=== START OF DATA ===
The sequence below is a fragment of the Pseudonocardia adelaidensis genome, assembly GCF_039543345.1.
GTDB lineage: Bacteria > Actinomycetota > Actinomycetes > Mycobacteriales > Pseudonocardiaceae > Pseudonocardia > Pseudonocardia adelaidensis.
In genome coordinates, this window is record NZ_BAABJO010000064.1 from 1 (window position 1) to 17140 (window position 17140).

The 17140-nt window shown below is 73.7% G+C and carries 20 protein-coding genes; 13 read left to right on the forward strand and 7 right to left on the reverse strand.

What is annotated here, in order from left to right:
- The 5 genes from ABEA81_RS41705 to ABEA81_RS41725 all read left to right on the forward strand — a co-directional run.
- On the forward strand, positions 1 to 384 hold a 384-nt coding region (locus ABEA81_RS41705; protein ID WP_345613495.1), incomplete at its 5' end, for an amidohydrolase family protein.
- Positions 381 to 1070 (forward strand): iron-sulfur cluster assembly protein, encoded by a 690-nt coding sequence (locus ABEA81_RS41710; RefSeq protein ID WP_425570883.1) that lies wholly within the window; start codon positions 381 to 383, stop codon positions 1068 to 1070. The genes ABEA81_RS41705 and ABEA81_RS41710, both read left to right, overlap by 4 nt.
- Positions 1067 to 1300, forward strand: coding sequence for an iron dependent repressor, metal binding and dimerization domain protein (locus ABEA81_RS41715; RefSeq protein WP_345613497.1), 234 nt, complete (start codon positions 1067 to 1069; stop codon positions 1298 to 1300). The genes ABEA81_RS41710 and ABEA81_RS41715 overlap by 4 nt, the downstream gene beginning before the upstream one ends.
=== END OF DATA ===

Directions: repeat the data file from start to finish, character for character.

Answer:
The sequence below is a fragment of the Pseudonocardia adelaidensis genome, assembly GCF_039543345.1.
GTDB lineage: Bacteria > Actinomycetota > Actinomycetes > Mycobacteriales > Pseudonocardiaceae > Pseudonocardia > Pseudonocardia adelaidensis.
In genome coordinates, this window is record NZ_BAABJO010000064.1 from 1 (window position 1) to 17140 (window position 17140).

The 17140-nt window shown below is 73.7% G+C and carries 20 protein-coding genes; 13 read left to right on the forward strand and 7 right to left on the reverse strand.

What is annotated here, in order from left to right:
- The 5 genes from ABEA81_RS41705 to ABEA81_RS41725 all read left to right on the forward strand — a co-directional run.
- On the forward strand, positions 1 to 384 hold a 384-nt coding region (locus ABEA81_RS41705; protein ID WP_345613495.1), incomplete at its 5' end, for an amidohydrolase family protein.
- Positions 381 to 1070 (forward strand): iron-sulfur cluster assembly protein, encoded by a 690-nt coding sequence (locus ABEA81_RS41710; RefSeq protein ID WP_425570883.1) that lies wholly within the window; start codon positions 381 to 383, stop codon positions 1068 to 1070. The genes ABEA81_RS41705 and ABEA81_RS41710, both read left to right, overlap by 4 nt.
- Positions 1067 to 1300, forward strand: coding sequence for an iron dependent repressor, metal binding and dimerization domain protein (locus ABEA81_RS41715; RefSeq protein WP_345613497.1), 234 nt, complete (start codon positions 1067 to 1069; stop codon positions 1298 to 1300). The genes ABEA81_RS41710 and ABEA81_RS41715 overlap by 4 nt, the downstream gene beginning before the upstream one ends.